Saturday 24 September 2016

Cheat read: The Secret Garden by Frances Hodgson Burnett

Written in 1910 in England Children's Classic

Justine Carbery

Published 29/08/2016 | 02:30

The Secret Garden by Frances Hodgson Burnett
The Secret Garden by Frances Hodgson Burnett

THE RUNDOWN Mary Lennox, a disagreeable, solitary 10-year-old, grew up in India getting her own way in everything, making her "so spoiled that salt won't save her". When an outbreak of cholera claims the lives of both her parents, she is shipped to England to live with her only remaining relative, her dour uncle Archibald Craven at Misselthwaite Manor in Yorkshire.

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A widower, mourning the death of his wife, who fell out of a tree in their special garden 10 years ago, he leaves Mary to her own devices. She becomes intrigued with the idea of the forgotten garden, which has been locked up since the tragedy. She succeeds in gaining entry and gets to work cleaning it up, becoming healthier and less spoiled by the day as she works outdoors and befriends her servant's brother Dickon, who teaches her all about plants and animals. One evening Mary hears someone crying, and goes searching the huge house and discovers her cousin, Colin Craven, a sickly, reclusive child, prone to raging tantrums. Mary tells him about the secret garden and he becomes determined to see it.

NEED TO KNOW

In 1910, The Secret Garden appeared in serial format in The American Magazine, a publication aimed at adults. While it sold well and received good reviews, it didn't compare in popularity to other works such as Little Lord Fauntleroy or The Little Princess.

In fact, when Burnett died in 1924, The Secret Garden wasn't even mentioned in her obituaries.

It wasn't until the 1940s, and the rise of scholarship around children's literature, that people started calling The Secret Garden a classic.

THE END

Mary brings Dickon to meet Colin and together they conspire to take Colin to the garden in his wheelchair. There, Colin, who has not been outside for years, stands up from his chair and finds that his legs are fine, though weak from disuse for so long. The children keep this a secret from the adults until Colin's father returns from his travels. Mr Craven, surprised to find that the garden is now thriving again, is thrilled that his son has become strong, invigorated and healthy through his connection with the secret garden and the transformative powers of nature and love.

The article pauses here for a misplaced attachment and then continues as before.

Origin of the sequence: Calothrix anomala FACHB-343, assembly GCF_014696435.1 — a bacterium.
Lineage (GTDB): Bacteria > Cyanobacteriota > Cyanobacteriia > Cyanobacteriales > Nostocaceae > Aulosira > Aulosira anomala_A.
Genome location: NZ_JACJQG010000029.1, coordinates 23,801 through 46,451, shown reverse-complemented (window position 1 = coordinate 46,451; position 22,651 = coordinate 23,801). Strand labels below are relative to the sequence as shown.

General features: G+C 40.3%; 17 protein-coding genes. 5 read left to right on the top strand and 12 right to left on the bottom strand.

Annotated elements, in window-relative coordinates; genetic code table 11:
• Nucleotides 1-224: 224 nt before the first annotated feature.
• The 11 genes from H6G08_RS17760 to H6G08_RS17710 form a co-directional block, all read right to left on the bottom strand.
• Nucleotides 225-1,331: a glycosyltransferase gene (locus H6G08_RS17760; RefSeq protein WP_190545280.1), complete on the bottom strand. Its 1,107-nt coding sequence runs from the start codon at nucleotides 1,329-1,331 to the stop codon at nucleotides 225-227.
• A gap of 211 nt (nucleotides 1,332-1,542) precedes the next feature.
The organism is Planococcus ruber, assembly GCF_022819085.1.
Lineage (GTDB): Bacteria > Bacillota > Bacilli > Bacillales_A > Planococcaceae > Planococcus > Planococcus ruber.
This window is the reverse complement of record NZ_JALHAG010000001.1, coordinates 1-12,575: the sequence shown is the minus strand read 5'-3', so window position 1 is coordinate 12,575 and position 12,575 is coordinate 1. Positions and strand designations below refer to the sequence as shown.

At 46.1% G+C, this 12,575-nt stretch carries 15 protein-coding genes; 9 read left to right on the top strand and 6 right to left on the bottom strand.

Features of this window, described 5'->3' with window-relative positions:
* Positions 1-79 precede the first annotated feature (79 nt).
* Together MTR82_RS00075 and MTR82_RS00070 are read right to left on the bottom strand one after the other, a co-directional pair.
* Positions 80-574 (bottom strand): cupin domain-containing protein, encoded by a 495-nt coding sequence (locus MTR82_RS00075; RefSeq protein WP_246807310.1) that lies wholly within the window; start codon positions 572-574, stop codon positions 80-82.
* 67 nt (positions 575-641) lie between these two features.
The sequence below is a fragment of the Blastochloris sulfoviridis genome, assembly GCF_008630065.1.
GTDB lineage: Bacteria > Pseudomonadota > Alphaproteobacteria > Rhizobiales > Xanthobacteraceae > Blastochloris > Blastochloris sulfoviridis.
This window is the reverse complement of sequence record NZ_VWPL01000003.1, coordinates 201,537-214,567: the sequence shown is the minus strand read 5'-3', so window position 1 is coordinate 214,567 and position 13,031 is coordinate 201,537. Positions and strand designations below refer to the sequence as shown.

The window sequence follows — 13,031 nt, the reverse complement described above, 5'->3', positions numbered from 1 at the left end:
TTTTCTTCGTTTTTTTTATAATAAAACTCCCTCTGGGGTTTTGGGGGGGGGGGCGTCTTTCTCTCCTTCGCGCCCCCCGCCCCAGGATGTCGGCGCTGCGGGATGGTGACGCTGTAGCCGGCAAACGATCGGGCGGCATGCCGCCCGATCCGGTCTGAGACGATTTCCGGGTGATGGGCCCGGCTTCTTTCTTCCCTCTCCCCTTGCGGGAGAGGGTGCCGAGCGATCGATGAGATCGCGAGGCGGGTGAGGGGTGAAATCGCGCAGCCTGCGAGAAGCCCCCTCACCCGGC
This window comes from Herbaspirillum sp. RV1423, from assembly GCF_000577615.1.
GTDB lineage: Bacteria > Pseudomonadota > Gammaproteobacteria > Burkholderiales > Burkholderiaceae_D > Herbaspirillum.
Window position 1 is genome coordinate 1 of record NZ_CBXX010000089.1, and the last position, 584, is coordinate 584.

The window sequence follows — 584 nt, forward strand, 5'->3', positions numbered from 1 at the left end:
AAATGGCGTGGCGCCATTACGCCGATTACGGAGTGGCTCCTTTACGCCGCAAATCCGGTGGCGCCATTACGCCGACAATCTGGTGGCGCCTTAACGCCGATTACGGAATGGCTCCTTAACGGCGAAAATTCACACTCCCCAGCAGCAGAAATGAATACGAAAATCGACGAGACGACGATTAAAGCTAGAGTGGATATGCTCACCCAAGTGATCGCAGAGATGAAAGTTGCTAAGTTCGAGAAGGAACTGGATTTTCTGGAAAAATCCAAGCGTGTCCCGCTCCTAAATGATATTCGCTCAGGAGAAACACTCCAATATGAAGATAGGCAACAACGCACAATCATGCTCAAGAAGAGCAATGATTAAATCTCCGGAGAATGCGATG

THE VERDICT

Initially The Secret Garden had lukewarm success and became little more than a footnote in Burnett's prolific career but with the rise of interest in children's literature and the appearance of beautiful illustrated editions, The Secret Garden has become a true children's classic, translated into nearly every known language. Several notable film and theatre adaptations of this much beloved novel have been made.

DID YOU KNOW?

The original title was Mistress Mary, from the popular nursery rhyme 'Mary, Mary, quite contrary, How does your garden grow?'

In 1898, Burnett rented a Downton Abbey-style manor in Kent called Great Maytham Hall. It had a walled kitchen garden, where the ivy on the walls was so overgrown that she couldn't find the entrance. Finally, like Mary in The Secret Garden, a robin sitting on a nearby branch showed her where it was.

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